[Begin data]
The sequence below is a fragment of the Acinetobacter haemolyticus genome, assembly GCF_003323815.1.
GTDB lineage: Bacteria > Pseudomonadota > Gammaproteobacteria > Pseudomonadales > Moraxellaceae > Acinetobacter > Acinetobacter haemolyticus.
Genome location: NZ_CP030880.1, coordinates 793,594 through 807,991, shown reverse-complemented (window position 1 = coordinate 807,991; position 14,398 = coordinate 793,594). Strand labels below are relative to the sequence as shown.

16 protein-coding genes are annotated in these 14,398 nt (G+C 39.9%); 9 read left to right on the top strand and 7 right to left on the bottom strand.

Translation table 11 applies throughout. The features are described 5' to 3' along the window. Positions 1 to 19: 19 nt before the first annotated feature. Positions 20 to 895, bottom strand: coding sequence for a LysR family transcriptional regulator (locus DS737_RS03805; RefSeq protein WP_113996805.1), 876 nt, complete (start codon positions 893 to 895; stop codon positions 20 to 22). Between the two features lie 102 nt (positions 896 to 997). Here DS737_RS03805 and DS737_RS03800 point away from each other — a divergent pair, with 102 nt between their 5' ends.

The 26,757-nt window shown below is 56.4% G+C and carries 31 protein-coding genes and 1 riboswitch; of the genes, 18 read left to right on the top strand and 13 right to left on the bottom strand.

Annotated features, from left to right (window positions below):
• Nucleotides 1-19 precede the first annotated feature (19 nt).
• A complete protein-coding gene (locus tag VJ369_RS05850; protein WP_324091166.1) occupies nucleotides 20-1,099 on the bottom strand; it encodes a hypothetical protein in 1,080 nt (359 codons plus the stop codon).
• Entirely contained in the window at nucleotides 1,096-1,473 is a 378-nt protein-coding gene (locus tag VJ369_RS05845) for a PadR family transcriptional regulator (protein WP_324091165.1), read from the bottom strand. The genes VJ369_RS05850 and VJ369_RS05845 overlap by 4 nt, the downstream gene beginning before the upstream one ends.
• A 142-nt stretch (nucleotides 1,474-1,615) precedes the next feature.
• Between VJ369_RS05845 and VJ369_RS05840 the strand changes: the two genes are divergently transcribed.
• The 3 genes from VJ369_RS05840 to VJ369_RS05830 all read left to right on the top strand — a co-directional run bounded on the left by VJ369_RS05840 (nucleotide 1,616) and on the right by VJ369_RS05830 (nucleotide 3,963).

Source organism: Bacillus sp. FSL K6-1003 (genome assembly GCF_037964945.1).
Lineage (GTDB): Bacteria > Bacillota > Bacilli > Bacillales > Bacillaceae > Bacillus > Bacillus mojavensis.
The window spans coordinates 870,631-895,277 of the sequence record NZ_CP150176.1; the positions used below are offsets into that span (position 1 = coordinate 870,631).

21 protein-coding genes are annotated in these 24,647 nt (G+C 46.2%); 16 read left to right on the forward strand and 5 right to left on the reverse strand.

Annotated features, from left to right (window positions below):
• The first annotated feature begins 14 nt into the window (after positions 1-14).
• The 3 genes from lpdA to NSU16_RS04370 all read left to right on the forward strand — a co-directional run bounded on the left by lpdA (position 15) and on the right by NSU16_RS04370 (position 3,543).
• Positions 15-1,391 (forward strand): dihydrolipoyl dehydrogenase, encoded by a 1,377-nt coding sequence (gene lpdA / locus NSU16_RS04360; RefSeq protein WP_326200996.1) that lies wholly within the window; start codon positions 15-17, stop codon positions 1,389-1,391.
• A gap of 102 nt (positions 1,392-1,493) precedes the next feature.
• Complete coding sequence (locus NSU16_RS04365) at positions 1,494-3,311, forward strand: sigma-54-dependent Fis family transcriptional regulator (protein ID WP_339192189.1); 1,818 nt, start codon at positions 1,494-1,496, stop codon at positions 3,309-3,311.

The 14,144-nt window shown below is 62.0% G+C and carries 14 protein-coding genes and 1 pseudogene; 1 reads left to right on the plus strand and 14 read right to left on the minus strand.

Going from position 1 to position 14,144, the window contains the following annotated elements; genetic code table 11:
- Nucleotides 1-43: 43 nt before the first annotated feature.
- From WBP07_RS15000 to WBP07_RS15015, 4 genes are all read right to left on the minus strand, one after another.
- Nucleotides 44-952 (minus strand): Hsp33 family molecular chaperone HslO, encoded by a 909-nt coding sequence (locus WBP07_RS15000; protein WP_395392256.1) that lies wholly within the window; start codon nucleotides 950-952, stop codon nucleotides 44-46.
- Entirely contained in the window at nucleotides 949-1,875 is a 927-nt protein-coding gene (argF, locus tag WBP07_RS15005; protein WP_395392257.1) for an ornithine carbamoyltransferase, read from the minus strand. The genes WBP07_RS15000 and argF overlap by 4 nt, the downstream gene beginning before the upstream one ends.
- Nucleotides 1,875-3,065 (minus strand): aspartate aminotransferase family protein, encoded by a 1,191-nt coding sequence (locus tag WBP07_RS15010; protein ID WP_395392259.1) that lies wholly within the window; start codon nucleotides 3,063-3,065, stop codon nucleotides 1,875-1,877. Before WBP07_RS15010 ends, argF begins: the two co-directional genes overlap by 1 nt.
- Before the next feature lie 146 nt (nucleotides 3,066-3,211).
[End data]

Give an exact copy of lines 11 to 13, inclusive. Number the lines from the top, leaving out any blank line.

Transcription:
• A 142-nt stretch (nucleotides 1,474-1,615) precedes the next feature.
• Between VJ369_RS05845 and VJ369_RS05840 the strand changes: the two genes are divergently transcribed.
• The 3 genes from VJ369_RS05840 to VJ369_RS05830 all read left to right on the top strand — a co-directional run bounded on the left by VJ369_RS05840 (nucleotide 1,616) and on the right by VJ369_RS05830 (nucleotide 3,963).